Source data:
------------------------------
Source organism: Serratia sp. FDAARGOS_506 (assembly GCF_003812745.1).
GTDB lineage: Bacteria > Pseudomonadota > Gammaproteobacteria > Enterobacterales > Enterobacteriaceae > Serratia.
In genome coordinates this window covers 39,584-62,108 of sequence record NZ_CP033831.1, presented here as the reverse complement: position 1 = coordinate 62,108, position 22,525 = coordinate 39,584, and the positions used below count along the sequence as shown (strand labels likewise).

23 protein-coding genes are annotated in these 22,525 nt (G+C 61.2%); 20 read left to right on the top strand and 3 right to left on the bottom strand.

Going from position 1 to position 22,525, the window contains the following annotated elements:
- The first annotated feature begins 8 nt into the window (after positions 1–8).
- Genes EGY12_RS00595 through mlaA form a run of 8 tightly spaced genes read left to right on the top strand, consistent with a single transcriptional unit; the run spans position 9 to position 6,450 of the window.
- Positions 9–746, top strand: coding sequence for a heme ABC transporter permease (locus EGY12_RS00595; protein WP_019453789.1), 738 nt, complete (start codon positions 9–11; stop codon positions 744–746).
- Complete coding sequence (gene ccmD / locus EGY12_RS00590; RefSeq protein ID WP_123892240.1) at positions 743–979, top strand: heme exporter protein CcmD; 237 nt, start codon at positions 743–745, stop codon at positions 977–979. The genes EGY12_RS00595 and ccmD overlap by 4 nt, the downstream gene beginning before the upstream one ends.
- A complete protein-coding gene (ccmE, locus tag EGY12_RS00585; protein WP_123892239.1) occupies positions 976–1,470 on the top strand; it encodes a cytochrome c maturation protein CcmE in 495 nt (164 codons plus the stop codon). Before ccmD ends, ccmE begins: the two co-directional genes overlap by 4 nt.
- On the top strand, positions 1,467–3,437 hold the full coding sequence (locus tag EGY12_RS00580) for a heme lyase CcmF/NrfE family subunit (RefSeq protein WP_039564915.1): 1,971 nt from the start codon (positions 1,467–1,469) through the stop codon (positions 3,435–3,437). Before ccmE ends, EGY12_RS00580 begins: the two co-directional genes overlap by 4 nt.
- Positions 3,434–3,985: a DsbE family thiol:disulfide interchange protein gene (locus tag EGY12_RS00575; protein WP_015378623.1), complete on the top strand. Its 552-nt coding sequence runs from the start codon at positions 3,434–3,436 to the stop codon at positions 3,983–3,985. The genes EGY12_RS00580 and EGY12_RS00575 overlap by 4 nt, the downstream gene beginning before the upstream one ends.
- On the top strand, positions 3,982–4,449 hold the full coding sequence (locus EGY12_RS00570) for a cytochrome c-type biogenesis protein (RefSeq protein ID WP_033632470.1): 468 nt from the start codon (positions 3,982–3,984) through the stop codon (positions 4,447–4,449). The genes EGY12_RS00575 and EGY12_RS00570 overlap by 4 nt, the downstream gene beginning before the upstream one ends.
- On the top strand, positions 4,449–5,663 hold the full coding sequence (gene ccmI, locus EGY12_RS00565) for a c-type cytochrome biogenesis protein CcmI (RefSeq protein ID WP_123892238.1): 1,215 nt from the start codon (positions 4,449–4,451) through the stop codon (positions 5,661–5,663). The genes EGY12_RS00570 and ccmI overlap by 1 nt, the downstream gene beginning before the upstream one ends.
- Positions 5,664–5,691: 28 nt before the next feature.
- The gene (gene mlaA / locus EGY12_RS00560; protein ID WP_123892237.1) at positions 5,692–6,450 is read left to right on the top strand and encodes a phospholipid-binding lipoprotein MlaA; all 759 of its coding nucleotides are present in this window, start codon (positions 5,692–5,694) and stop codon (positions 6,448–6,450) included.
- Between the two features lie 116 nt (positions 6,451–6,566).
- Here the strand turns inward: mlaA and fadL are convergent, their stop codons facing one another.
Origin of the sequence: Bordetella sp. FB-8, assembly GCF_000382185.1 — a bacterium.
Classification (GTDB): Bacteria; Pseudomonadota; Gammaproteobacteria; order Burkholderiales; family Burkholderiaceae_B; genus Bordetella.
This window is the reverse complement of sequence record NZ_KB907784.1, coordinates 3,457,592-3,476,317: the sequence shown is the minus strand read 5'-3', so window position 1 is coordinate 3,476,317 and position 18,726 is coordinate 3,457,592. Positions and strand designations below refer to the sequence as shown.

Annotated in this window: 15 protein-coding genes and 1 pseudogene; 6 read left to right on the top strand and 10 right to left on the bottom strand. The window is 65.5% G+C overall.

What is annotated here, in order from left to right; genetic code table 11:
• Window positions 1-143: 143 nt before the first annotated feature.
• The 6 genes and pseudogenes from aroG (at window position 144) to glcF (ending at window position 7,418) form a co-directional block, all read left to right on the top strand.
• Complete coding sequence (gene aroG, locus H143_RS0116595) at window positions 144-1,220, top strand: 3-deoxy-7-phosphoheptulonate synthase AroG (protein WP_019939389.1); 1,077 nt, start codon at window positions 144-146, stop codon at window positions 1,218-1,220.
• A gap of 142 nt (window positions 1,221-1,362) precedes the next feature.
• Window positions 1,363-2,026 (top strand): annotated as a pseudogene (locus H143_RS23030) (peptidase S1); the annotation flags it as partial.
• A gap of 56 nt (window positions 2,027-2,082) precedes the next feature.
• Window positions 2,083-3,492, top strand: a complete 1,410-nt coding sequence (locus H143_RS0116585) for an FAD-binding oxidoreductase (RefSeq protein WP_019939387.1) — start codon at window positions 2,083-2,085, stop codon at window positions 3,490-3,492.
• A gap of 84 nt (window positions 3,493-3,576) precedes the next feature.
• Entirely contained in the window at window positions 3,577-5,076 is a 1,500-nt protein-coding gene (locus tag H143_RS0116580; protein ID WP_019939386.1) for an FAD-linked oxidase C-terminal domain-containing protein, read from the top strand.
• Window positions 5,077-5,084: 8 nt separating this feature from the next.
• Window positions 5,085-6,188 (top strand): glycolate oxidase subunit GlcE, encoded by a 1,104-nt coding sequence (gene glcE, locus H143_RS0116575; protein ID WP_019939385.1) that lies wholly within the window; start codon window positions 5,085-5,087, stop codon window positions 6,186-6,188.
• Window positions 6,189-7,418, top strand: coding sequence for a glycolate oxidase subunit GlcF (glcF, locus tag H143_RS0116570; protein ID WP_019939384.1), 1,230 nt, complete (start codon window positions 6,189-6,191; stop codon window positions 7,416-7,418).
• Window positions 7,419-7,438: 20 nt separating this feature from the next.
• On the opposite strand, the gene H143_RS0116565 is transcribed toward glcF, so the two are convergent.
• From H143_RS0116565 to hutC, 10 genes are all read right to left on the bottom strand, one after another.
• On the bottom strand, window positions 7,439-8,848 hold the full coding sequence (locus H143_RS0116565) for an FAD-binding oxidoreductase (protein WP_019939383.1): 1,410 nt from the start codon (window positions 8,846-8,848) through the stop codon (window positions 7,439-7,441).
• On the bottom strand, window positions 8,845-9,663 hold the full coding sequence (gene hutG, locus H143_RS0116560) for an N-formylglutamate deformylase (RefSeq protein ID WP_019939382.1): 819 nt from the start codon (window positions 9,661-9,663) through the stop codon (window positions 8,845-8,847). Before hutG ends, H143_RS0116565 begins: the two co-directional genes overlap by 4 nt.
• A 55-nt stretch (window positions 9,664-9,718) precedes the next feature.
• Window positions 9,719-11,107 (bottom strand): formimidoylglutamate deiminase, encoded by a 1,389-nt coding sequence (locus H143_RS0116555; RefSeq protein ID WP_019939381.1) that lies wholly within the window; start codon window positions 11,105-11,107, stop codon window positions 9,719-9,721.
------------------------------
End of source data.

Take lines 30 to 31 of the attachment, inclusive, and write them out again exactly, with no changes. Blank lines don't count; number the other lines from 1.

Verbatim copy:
• Window positions 2,083-3,492, top strand: a complete 1,410-nt coding sequence (locus H143_RS0116585) for an FAD-binding oxidoreductase (RefSeq protein WP_019939387.1) — start codon at window positions 2,083-2,085, stop codon at window positions 3,490-3,492.
• A gap of 84 nt (window positions 3,493-3,576) precedes the next feature.